August 21st, 2019
Peninsula Education Foundation – below is the first article I wrote on the amazing work these folks do. In large part, their work is the reason why our two high schools on the Peninsula, (Palos Verdes High School and Palos Verdes Peninsula High School) are consistently in the top 100 public high schools for the entire nation. If you’ve come to this site, please CLICK HERE to go to the most recent article I wrote on the Palos Verdes Education Foundation
We all know that the quality of Palos Verdes schools help support real estate prices; it’s one of the major reasons folks flock here from all over the world to own a home. One of my friends, Andrea Sala, the executive director for the Peninsula Education Foundation (PEF) sent me an email about the a major fundraising event for the year to help Palos Verdes Schools. If you will please scroll below, you can visit the pdf file that showcases the event. There are some pretty cool silent auctions going on. Check it out!
Quoting from their website…
The Peninsula Education Foundation
“The Peninsula Education Foundation (PEF) raises money to support the Palos Verdes Peninsula Unified School District in meeting its funding priorities, in partnership with other groups, to assure continued excellence in our local public schools.
PEF was founded in 1979 as a 501 (c) (3) nonprofit corporation with a leadership gift of $50,000 from the Kenneth T. and Eileen L. Norris Foundation. The purpose of PEF was to raise money to maintain, provide and enhance vital education programs in the PVPUSD after Proposition 13 cut California State funding to all public schools in 1978.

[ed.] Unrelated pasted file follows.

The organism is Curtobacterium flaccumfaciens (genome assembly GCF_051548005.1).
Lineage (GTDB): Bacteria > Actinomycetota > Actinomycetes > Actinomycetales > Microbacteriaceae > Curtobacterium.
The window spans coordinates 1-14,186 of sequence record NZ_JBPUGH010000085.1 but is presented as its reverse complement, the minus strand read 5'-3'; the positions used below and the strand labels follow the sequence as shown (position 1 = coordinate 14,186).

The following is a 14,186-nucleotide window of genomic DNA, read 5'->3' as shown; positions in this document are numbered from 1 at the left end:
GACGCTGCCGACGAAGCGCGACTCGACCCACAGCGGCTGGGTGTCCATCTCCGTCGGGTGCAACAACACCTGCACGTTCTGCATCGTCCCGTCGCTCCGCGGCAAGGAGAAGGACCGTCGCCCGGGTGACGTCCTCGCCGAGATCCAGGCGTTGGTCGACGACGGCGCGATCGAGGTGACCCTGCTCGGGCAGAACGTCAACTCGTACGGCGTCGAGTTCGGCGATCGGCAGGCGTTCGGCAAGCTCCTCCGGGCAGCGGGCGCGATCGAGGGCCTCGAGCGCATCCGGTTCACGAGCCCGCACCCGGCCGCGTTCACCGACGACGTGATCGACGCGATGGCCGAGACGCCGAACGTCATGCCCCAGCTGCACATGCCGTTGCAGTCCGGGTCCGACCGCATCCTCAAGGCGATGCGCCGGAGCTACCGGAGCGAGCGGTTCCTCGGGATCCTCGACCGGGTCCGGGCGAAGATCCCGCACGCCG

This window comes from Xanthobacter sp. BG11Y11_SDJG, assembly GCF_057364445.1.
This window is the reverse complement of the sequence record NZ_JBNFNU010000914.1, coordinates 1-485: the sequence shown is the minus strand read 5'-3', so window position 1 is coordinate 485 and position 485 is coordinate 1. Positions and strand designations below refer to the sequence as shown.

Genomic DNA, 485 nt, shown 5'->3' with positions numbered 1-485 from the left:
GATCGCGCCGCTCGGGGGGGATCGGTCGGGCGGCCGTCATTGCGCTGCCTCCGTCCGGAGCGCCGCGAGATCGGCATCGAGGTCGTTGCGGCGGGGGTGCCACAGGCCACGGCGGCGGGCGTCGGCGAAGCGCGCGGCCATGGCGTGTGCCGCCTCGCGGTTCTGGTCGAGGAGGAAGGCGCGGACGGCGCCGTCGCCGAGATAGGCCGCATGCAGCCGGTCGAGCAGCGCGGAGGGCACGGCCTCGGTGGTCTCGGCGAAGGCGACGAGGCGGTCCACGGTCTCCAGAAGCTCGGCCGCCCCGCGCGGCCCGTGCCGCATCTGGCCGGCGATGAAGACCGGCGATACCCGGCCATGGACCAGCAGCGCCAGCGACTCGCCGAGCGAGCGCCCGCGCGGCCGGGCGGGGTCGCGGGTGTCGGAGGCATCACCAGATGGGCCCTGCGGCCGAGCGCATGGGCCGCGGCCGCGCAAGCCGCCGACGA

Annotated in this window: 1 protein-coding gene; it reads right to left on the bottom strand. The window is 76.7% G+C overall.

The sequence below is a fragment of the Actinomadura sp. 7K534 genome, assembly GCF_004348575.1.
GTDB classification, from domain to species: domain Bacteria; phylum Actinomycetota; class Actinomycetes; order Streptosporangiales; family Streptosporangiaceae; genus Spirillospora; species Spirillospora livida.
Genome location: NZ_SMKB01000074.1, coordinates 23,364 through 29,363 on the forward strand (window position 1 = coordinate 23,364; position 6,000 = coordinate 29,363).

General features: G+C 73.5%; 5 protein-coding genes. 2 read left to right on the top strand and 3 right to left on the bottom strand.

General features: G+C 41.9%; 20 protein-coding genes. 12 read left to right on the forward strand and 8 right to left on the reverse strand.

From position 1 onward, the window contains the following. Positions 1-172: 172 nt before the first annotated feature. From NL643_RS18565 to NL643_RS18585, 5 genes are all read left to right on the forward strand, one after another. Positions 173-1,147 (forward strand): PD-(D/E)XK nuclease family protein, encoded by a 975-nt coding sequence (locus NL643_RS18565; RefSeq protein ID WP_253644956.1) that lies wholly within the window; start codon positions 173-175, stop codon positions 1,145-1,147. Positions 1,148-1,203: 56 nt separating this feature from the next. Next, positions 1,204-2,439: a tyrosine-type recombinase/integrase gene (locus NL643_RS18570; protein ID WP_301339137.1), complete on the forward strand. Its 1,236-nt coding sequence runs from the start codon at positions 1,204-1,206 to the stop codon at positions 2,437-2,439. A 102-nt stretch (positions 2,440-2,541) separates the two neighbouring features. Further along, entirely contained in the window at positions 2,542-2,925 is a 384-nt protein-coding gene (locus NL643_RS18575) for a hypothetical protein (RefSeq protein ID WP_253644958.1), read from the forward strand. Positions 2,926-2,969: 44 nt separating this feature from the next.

Up until the early 1970′s, school funding was heavily based on local property tax revenue, until a law suit was filed asserting that inequitable distributions to the schools were occuring throughout the state. The California Supreme Court took away local control of school funding and gave it to the state in 1979. The legislature established base funding for every district. Due to the PVPUSD’s fiscally conservative spending at that time, it was deemed a “low-wealth”school district, which means it receives less than the state average in per-pupil ADA (average daily attendance) funds.
In 1978, Proposition 13 passed, which limited property tax revenue, and school funding was severely altered. Since then, there has been a significant gap between what PVPUSD receives from the state and what it takes to educate the approximately 12,000 students in the district. PEF seeks to bridge this gap.
The majority of annual donations come from an annual giving campaign of parents and local businesses; major donors who give $1,500 or more; and the annual Main Event auction and dinner dance. Over the past five years, PEF has doubled its giving to the PVPUSD in order to help with drastic state budget cuts that started in 2007. Currently, half of the $3 million pledge is allocated to saving teachers’ jobs and keeping class sizes small. The other half of the pledge supports educational programs such as elementary classroom and choral music and technology programs for robotics and engineering called PVIT and SMERT. In 2013-2014, the Board voted to allocate funds to support a structured P.E. program for the elementary schools taught by credentialed P.E. teachers.”
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